Raised Garden Beds - Pro's & Con's

Raised Garden Beds - Pro's & Con's

We've been asked this question many times and decided to devote this blog to this topic.  Although this is not a comprehensive list of the benefits and drawbacks of raised beds, it's a good place to start and should aid in your decision-making.

      1. Soil Condition.

Benefits: If your yard's soil isn't the best (too little/too much of a specific mineral, compacted, rocky, sandy, etc. ), building raised beds to raise your "growing plane" and adding fresh soil will help you address that issue.

Cons: Purchasing new soil is expensive and may take more time (e.g, time-consuming wheelbarrowing it back and forth from the location where it was delivered onsite, or trips to the store).

Additionally, raised beds have a propensity to dry out faster.  Given that all of the beneficial microbial activity in your native soil occurs below ground level, you'll need to water them more frequently and they might need to be amended with organic matter more frequently.


  1. Control for animals and pets.

Benefits: Raised beds help keep some scavenging animals out of your vegetable garden by simply being elevated off the ground. Additionally, it is more likely to prevent dogs from eliminating in areas where you do not want them to.

Additionally, since raised beds offer a more controlled environment, you can more easily add a few components to help keep out unwanted guests: 1. You can more easily keep out borrowing animals by placing wire mesh at the base of your raised beds; 2. You can keep roaming animals and pets out of your raised bed area by erecting a fence around it. But cunning cats will still find a way in.

Cons: Building anything again requires more time and money. That said, you can add a fence around an in-ground garden, but from a design standpoint, it's frequently simpler to do that around another man-made structure...or even attach it directly to your raised beds (that's what I did).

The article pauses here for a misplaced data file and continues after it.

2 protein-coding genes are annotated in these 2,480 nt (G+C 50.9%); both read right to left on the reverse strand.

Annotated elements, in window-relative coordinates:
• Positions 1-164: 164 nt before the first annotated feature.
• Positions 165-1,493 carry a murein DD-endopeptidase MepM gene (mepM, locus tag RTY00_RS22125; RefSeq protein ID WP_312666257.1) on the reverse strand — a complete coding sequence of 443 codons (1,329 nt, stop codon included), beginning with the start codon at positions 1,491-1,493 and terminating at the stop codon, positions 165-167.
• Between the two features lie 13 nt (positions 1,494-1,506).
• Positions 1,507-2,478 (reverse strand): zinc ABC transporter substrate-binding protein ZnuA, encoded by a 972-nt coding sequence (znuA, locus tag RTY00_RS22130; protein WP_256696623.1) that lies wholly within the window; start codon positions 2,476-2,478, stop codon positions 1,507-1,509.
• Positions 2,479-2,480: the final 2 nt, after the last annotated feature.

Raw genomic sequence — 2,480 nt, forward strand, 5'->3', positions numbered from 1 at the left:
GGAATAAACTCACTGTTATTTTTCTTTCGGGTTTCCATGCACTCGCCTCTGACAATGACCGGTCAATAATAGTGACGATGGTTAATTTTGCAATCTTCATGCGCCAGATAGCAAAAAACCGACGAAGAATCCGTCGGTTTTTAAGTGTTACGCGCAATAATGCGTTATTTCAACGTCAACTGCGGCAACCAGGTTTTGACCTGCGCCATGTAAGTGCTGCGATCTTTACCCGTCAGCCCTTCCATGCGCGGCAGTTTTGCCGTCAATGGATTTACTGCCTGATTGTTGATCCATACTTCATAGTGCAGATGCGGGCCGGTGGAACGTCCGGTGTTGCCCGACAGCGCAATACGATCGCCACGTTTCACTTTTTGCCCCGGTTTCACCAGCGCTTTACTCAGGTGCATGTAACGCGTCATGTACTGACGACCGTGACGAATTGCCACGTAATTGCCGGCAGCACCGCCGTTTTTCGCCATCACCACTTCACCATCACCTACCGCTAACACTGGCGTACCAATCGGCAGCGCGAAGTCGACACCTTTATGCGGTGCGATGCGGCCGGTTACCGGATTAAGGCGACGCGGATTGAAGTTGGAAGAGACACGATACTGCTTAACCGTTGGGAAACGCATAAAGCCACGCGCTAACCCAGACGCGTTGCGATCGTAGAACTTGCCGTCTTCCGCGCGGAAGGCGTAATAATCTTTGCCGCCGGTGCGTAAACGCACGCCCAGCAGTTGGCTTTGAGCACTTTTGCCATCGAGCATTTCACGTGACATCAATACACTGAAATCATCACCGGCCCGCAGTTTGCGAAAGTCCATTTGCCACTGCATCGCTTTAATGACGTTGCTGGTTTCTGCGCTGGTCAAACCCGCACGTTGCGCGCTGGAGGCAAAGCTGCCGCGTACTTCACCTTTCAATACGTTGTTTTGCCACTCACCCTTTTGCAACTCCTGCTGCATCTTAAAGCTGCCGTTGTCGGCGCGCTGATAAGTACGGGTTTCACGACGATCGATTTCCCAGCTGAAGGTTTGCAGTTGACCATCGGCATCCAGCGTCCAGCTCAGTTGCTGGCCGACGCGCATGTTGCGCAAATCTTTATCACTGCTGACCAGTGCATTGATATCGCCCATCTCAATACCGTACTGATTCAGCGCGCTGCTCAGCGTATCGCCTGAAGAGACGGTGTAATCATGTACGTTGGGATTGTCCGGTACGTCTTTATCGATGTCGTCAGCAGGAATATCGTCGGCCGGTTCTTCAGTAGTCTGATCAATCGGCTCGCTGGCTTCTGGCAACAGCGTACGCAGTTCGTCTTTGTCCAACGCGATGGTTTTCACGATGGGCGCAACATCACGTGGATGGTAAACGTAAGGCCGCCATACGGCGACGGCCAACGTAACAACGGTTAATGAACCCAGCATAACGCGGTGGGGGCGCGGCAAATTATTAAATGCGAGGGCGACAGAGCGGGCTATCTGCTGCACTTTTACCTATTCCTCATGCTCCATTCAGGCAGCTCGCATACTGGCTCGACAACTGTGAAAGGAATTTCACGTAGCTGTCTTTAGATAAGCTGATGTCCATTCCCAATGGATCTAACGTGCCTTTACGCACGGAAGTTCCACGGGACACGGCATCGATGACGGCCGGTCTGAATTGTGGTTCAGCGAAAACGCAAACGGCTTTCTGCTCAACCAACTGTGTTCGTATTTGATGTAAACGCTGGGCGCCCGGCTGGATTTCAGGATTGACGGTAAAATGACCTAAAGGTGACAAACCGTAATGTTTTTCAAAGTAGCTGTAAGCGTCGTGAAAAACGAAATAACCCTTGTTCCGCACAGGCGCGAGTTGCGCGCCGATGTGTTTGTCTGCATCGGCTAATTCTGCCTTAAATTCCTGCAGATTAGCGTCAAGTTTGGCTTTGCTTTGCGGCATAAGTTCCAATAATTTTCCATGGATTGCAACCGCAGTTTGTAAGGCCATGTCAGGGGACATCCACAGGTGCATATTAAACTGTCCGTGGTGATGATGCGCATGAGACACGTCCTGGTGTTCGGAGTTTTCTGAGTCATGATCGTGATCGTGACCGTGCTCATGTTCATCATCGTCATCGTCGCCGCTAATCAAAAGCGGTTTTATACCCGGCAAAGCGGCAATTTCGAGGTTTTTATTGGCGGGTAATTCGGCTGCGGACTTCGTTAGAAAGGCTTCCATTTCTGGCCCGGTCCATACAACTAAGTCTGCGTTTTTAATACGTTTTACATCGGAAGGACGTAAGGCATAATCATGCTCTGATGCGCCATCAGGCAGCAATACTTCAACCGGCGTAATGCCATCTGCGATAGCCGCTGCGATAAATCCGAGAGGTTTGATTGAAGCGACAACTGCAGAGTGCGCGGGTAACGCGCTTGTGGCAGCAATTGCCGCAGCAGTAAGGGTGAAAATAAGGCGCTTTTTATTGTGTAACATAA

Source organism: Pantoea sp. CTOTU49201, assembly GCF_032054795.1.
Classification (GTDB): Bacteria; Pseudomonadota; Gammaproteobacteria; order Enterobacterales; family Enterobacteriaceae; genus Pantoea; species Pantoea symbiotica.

1. Weed management.

You can add landscape fabric under your soil to the vegetable garden to provide additional weed protection, whether it's in raised beds or an open area.

Advantages: However, many have discovered that weeds are more easily controlled using raised beds simply because your beds are raised off the ground and you're using "clean" soil. Raised beds are also frequently simpler to access and yank weeds out of, as I mention below.


  1. Design: Aesthetics and Flow. 

Benefits: Raised beds can add value to your outdoor spaces as a design element. Along with improving the overall flow of your outdoor spaces, they can add architectural interest. Even if your vegetables are sprawled out inside the raised beds, they can help keep your vegetable garden looking more orderly.

 Cons: On the other hand, if you don't have the right design for your raised beds, what could have been lovely and more useful could end up being an eyesore and challenging to navigate. To put it another way, integrating your vegetables into the rest of your landscaping may look better and create a more organic flow.

So, if you do decide to use raised beds, be sure to give it some thought and plan where you're going to place them.


  1. Ergonomics in design.

Benefits: Because raised beds are, by definition, elevated above the ground, planting, weeding, and harvesting are easier standing up straight.  Less bending is required as you raise your beds higher.

Cons: Building higher beds will also require more time and money.


You can you use our Push N'Grow 100% all natural seed sticks to make your life easier whether you plant in a raised bed or directly into the ground.  That's why we created Push N'Grow, the easiest, all natural and most concise way to plant seeds. The seeds are positioned at the correct depth and direction for each specific plant. We have multiple seeds on the stick to ensure germination. All you need to do is push the stick into the ground to the top of the fertilizer line, water, sit back and watch your plants grow.

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